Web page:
Plans to build a $40 million plant that would produce towers for wind turbines have been delayed, and industry observers say uncertainty over federal subsidies for renewable energy may be a factor.
“Industrywide we are seeing a slowdown in orders for towers and turbines after 2012 that is rippling down the supply chain and the big issue is the lack of certainty around the production tax credit that gives a favorable low tax rate to renewable energy,” Peter Kelley, spokesman for the American Wind Energy Association, said Friday.
But others argue the free market should determine the industry’s economic fate, not subsidies funded at taxpayers’ expense.
“The fact that they need a targeted tax credit to survive suggests to me that maybe it’s not an economically viable industry in the first place,” Nick Loris, policy analyst with the Heritage Foundation. “I’m all for more renewable energy entering into the marketplace so long as it can be done without preferential treatment from the government.”
When the joint venture by Worthington Energy Group and Gestamp Renewables to build the Cheyenne plant was announced last February, officials said plans were to start building the plant this year, hire about 150 workers and begin producing up to 300 towers per year by early 2012.
However, only some dirt work at the site has been done so far.
Cathy Lyttle, spokeswoman for Worthington Industries Inc., a metal processing company based in Columbus, Ohio, declined to comment, citing company policy against speaking about ongoing projects or their status.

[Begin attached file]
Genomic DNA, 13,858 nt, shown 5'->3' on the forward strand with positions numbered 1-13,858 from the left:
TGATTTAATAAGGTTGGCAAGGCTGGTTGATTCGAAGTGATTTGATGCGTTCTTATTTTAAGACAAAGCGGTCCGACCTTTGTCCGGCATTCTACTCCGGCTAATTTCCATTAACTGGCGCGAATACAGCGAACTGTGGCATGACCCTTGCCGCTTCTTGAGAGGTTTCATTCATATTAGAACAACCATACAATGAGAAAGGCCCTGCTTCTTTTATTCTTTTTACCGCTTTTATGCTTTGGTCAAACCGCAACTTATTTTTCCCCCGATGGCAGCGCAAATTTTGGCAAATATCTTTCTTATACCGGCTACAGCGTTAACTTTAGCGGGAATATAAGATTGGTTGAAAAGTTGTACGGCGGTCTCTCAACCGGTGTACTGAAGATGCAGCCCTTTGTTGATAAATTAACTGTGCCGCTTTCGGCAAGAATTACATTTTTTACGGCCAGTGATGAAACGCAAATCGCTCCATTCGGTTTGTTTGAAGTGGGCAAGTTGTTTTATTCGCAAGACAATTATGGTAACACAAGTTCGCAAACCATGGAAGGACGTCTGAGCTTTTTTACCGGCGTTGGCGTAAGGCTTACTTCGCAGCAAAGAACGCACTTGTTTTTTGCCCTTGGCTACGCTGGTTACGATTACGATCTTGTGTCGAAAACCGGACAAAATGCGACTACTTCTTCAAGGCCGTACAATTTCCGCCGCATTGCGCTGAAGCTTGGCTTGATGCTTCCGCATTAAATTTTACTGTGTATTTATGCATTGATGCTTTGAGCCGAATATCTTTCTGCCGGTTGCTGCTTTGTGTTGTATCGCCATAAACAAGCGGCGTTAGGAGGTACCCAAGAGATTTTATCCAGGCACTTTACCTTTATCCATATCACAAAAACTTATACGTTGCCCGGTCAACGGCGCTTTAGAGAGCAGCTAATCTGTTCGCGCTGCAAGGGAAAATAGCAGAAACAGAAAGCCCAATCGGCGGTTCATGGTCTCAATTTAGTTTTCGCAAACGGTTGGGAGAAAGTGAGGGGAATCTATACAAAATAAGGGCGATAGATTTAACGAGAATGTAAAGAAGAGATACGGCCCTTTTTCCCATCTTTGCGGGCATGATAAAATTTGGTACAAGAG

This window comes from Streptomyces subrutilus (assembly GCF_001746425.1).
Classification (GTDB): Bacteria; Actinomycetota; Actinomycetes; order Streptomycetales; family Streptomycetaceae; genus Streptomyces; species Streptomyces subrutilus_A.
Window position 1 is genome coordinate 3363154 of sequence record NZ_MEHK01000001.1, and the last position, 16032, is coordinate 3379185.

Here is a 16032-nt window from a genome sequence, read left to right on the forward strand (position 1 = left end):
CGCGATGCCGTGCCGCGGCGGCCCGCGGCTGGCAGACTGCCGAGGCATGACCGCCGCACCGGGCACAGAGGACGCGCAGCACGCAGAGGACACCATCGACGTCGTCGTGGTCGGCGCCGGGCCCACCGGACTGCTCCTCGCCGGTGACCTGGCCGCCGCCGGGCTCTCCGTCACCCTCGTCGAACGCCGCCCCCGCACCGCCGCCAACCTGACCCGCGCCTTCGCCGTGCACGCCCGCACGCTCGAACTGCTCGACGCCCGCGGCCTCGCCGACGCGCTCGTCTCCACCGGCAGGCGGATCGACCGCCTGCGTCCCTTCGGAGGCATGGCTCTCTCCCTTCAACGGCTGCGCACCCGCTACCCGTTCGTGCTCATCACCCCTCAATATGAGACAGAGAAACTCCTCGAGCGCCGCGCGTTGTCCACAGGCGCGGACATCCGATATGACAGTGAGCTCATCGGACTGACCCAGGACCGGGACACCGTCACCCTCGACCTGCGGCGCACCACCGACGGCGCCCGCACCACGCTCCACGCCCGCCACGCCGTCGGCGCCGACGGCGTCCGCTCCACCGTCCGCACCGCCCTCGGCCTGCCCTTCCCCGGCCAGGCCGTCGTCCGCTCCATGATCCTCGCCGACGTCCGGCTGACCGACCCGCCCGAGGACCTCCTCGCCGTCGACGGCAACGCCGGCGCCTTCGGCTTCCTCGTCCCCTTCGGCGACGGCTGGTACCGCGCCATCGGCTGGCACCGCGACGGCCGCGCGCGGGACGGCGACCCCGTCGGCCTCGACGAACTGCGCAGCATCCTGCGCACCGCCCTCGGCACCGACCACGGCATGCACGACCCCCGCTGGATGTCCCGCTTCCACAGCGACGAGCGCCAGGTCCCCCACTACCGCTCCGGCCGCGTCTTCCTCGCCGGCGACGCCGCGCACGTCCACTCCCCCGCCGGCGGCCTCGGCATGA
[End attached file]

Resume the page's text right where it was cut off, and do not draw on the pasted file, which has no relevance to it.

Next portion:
Randy Bruns, head of the Cheyenne and Laramie County economic development organization, said he understands that the project is at least on hold through the winter.
“They still have it queued up for spring,” Bruns said.
Bob Jensen, CEO of the Wyoming Business Council, said there has been no indication that the project has been suspended but Worthington has not communicated any set date for starting construction.
Bruns said he suspects that the company ran into delays that made it impractical to begin construction in the winter.
“It starts adding substantially to their costs to be under construction all winter,” he said.
In addition, Bruns speculated that uncertainty over whether federal tax credits for wind energy production will continue past 2012 may be an issue. Wind developers may put off building new wind farms because of the uncertainty, which means orders for new wind turbines will be hurt, he said.
“A lot of these projects, the economics change without that tax credit,” he said.
The American Wind Energy Association, which is based in Washington, D.C., represents some 2,500 wind turbine manufactures, wind developers and others.
Kelley said that while he’s not privy to what is holding up the Cheyenne plant the uncertainty over the tax credit is already costing current plants business and jobs.
“What has been a bright spot through the depths of the recession, a real success story for U.S. manufacturing jobs, is now at risk,” he said.
According to the U.S. Treasury Department, the tax credits cost about $1.5 billion a year.
Loris, of the Heritage Foundation, said that the money for targeted tax credits would be better spent on lower taxes across the economy.
“I don’t think that subsidies and targeted tax credits really create jobs,” he said. “I think it shifts jobs from one industry to another.”